Mental Curtain

Science magazine recently published an article containing a series of charts depicting migration flows in the world from 1990 to 2010. Here's the most amazing of them, the biggest migration flows from country to country, 2005-2010 (click for a bigger picture with description; data sources and methodology are briefly described here)



There's a striking irregularity in the chart, which arrests attention as soon as you look at the picture. It's the former USSR.
While color lines cross the circle in every direction, illustrating mass movement of people between continents, the flows from the countries of the former Soviet Union are contained inside its former borders. The region looks excluded from the global circulation of people.
When you look at the flash charts representing people moving not between countries but between regions, it looks slightly different. People from the former Soviet Union move both outwards and inwards. But still, in comparison with other world regions those movements look almost negligible.
Why is it so? Why does the former USSR in this chart look self-contained and almost excluded from the rest of the world?



First explanation that comes to mind is that the region is relatively small and the population flows, respectively, are too thin to be represented in the charts. But it doesn't hold up to the facts. First, the former Soviet Union is populated with about 300 millions people. It's certainly less than East Asia or Africa, but virtually same as West Asia or North America (which in the charts includes only US and Canada) and some 8 times greater than Oceania. However, West Asia, North America and Oceania are by far more included in inter-regional population movement. Most amazingly, the flow to Europe from very rich North America is twice as big as the flow from the relatively poor former USSR.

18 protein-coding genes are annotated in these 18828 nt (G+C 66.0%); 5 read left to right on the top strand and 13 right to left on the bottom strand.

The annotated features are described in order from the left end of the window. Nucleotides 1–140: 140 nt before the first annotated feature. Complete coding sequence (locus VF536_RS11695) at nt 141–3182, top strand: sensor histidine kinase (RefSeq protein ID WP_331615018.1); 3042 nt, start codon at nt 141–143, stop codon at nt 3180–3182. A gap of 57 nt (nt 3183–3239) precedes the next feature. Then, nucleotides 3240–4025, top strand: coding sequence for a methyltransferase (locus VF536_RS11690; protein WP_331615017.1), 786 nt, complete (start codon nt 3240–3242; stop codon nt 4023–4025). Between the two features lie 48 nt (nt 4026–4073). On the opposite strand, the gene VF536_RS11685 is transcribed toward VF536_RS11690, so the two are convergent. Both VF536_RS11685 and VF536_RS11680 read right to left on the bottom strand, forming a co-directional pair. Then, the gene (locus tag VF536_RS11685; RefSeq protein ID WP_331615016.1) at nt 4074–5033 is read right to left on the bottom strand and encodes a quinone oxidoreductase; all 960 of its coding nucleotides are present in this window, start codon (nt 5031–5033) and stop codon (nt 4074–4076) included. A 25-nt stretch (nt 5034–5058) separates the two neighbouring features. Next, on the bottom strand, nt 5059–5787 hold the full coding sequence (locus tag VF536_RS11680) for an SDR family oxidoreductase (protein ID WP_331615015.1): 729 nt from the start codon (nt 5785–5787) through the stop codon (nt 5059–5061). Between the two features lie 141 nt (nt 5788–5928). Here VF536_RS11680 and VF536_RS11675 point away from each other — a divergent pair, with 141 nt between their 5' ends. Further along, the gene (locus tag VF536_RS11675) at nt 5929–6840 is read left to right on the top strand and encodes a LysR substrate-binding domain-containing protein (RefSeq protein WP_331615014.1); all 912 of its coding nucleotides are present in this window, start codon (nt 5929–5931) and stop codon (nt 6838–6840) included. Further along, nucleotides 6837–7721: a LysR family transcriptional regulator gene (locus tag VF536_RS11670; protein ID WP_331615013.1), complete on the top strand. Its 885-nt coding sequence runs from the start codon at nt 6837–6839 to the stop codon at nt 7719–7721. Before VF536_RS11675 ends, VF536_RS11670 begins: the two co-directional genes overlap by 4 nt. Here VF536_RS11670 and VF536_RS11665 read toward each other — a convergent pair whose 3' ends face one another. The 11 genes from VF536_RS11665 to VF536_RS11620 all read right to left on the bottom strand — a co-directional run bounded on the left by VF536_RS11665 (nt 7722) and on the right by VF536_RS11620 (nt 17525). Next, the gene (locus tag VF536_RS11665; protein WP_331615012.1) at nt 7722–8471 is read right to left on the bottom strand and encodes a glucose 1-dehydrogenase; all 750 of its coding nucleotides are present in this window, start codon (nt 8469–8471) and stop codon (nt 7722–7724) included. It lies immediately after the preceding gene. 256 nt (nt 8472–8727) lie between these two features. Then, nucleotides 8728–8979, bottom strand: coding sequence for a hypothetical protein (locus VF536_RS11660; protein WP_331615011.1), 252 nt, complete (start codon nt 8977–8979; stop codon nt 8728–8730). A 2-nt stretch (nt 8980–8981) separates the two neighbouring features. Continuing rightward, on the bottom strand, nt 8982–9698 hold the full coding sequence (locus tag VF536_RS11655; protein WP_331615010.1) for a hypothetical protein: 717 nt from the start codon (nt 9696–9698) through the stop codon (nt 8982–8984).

Another possible explanation, that the people from the former USSR don't speak foreign languages, also doesn't hold. They most probably don't, but neither do the Americans settling in Germany, the Moroccans emigrating to Italy or the Filipinos moving to Saudi Arabia.
To explain such irregularity, we should find a similarly unique factor separating the former USSR from the rest of the world. Such factor can be found in the article Cold War Lives on in Minds of Deer.
A recent research found out that deer population in the forest on the border of the Czech Republic and Germany still, 25 years after the dismantling of the Iron Curtain, won't cross the line. Once it was impossible - the border was guarded by barbed wire and machine guns. The deers learned that it's better not to go there and taught their children. And the pattern lives on.
Here, on the chart, we probably see the consequences of a similar development. The Soviet Union was the only country issuing exit permits for three generations. Nobody could leave the country without a special permit. And such a permit wasn't virtually impossible to obtain if you weren't a party boss, a famous athlete or a musician.
Citizens of other Communist countries also required exit visas, but not for 70 years, as in the USSR, but only for 40. When free travel was permitted again in Poland, Czech Republic or East Germany, people who remembered how it was before the Iron Curtain were still alive and relatively well. The tradition of living in the big world didn't die out there.
Not so in the former USSR. In 1991, when the exit visa requirement was lifted, the country was populated with the third continuous generation which knew foreign lands only from the state TV programs. There were almost no people alive who saw Rome or New York with their own eyes and could tell about it to their children and grand-children. Most people believed they would never travel abroad, and France seemed to them as distant as Mars.
The Communist Party wanted to create another new world, and it succeeded, in a certain sense. The USSR was a world in itself, almost perfectly isolated. The chart we see is probably the consequence of that isolation. And it concerns not only migration. Most Russians are rich enough to spend a week abroad at least once in 3 or 4 years. But according to recent surveys, less than 5% travel abroad each year and 79% have never been abroad at all (both news are in Russian). Barbed wire in the forests is long gone, but in the minds, it's probably still there.

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